Formal Verification of Distributed Aircraft Controllers

Sarah Loos, Carnegie Mellon University

As airspace becomes ever more crowded, air traffic management must reduce both space and time between aircraft to increase throughput, making on-board collision avoidance systems more important. These safety-critical systems must be extremely reliable and work properly under every circumstance. In tough scenarios where a large number of aircraft must execute a collision avoidance maneuver, a human pilot under stress is not necessarily able to understand the complexity of the distributed system and may not take the right course, especially if actions must be taken quickly. We consider a class of distributed collision avoidance controllers designed to work even in environments with arbitrarily many aircraft. We prove the controllers never allow aircraft to get too close to one another, even when new planes approach an in-progress avoidance maneuver. Because these safety guarantees always hold, the aircraft are protected against unexpected emergent behavior which simulation and testing may miss.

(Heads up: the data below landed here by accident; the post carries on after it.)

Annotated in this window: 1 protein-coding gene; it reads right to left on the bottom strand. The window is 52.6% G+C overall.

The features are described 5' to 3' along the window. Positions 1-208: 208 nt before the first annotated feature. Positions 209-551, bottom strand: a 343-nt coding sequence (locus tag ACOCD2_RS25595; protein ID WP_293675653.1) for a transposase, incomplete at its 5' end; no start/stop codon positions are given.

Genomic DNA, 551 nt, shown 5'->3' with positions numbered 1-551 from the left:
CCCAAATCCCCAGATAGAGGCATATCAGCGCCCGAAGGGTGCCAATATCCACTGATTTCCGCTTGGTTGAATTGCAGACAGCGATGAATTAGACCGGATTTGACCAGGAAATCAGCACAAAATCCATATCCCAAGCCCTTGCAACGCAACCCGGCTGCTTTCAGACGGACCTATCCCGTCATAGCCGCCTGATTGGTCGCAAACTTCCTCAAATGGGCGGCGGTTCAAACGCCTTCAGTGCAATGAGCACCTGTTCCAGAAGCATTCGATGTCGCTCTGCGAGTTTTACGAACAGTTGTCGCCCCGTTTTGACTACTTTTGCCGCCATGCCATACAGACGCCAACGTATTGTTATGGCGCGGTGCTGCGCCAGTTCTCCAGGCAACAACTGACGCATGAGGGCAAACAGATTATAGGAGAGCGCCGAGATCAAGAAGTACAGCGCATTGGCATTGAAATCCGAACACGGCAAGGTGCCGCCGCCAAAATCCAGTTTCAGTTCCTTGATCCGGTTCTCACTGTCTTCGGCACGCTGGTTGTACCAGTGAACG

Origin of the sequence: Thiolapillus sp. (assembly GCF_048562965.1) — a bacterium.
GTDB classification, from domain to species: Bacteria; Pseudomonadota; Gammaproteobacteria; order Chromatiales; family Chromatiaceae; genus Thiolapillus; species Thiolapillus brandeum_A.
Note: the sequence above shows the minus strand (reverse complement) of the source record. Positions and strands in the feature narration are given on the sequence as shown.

Abstract Author(s): Sarah M. Loos, David Renshaw and André Platzer